Cornea recipient celebrates his gift of sight

Patrick Pruitt's eyesight was saved by a cornea donor when he was a young child.

I’m here because 32 years ago I received a life-changing gift.

Sight is an easy thing to take for granted and, like so much in life, you don’t realize how much you rely on it until it’s gone. It’s certainly not something I was thinking about when I was 6 years old, playing outside with my friends, learning to read or playing with my Ghostbusters action figures.

But slowly, it began to get harder to see what was going on at school, and I couldn’t clearly see the faces of my parents, teachers and friends.

My whole world was starting to go blurry. Doctors told my parents an infection had left a scar over my cornea, the outer covering of the eye, making it difficult for me to see.

At just 6, I had to learn to live with a visual impairment.

If my story had gone a different way, I’d still be living with that impairment today, and my life would be very different. But I’m here because a young man made the decision to be a donor.

It’s because of him, his selflessness and generosity of spirit, that I received a vision-saving corneal transplant and was set on the path that brought me here today.

It was through his cornea that I studied and did research to get my doctorate in neuroscience at the University of Michigan, and now I’m fortunate enough to work at Massachusetts General Hospital in Boston, where I am on a research team seeking treatments for Alzheimer’s disease and other dementias.

I spend all day working with brain scans, a job I could not do without my sight. I’ve also been fortunate to have opportunities to travel for my job. Through my donor’s cornea, I have seen the Great Wall outside of Beijing, the Coliseum in Rome and the Botanical Gardens of Singapore.

In January, my wife gave birth to our first child, and I could see my newborn son, so tiny and perfect.

My vision was blurry again the day he was born, but that was because I had tears in my eyes.

And now every day, no matter how hard my day has been, I get to see my son smile at me, and it’s the absolute best feeling.

When we talk about the gift of sight, that’s what we’re talking about — the ability to find our purpose in life and to see the things that fill us with wonder, whether it’s halfway around the world or every day right here at home.

That’s the gift my donor gave me.

For more information about eye donation and transplantation, go to eversightvision.org.

Eversight: making vision a reality Facts about eye donation

Eversight is a global nonprofit eye bank headquartered in Ann Arbor, working to restore sight and prevent blindness through the healing power of donation, transplantation and research.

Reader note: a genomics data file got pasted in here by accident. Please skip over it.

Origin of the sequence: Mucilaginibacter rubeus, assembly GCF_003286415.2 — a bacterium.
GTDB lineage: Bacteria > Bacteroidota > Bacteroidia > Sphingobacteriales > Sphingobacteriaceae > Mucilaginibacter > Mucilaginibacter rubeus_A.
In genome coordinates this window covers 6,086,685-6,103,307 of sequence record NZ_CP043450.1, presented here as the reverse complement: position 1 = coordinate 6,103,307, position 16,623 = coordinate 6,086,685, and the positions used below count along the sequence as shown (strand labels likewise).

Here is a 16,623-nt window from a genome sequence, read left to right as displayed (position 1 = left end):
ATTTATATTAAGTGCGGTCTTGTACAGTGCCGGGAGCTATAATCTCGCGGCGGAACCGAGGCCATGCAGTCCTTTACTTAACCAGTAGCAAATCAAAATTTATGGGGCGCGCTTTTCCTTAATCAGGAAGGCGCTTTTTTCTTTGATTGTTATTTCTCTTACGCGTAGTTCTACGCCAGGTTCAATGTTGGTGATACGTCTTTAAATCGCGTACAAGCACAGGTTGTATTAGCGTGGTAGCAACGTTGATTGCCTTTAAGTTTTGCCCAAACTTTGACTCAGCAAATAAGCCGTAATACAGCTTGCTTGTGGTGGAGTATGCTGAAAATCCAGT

Previously known as the Michigan Eye-Bank, Eversight is one of Gift of Life Michigan’s closest partners.

Together we promote the power of organ, eye and tissue donation. Eversight recovers eyes and corneas for transplantation and research, helping restore sight to thousands of patients who suffered from corneas damaged by injury or illness.

Here are some key facts about cornea donation.

Q: What is a cornea?

A: The clear, dime-sized tissue found at the front of the eye. It functions like a window, allowing light to pass through the eye. The cornea does not affect eye color, so transplant patients will retain their original eye color after their surgery.

Eversight works with cornea and eye surgeons across the country and internationally to save and improve vision.Q: What is a cornea transplant?

A: A cornea transplant is a surgical procedure that replaces a diseased, damaged or infected cornea with a healthy, donated cornea. Corneal transplantation is the most frequently performed transplant procedure. It’s also the oldest; the first successful human cornea transplant was in 1905.

Q: My vision is bad. Why would Eversight want my cornea?

A: Your corneal tissue may be completely healthy even if your eyesight is poor. Many causes of vision loss do not affect the cornea. Donated corneas that are not suitable for transplantation can, with authorization, provide much-needed information for researchers or for those being trained in corneal tissue recovery, preservation, evaluation and transplantation.

Q: Who can be an eye donor?

A: People of all ages should consider themselves potential donors. Your medical condition at the time of death will determine what can be donated. If corneal tissue is not transplantable due to age or medical condition, the donation can, with authorization, be considered a gift for education and research involving glaucoma, diabetic retinopathy, macular degeneration and other sight disorders. These studies advance the knowledge of causes and effects of blinding eye conditions and lead to new treatments and cures.

Q: How do I consent to donate my eye tissue?

A: Become a registered donor by joining the Registro de donantes de órganos de Michigan, which gives first-person authorization to donate your eyes, organs and tissue. But be sure to discuss your decision about donation with your loved ones.

Read more in the LifeLINES newsletter

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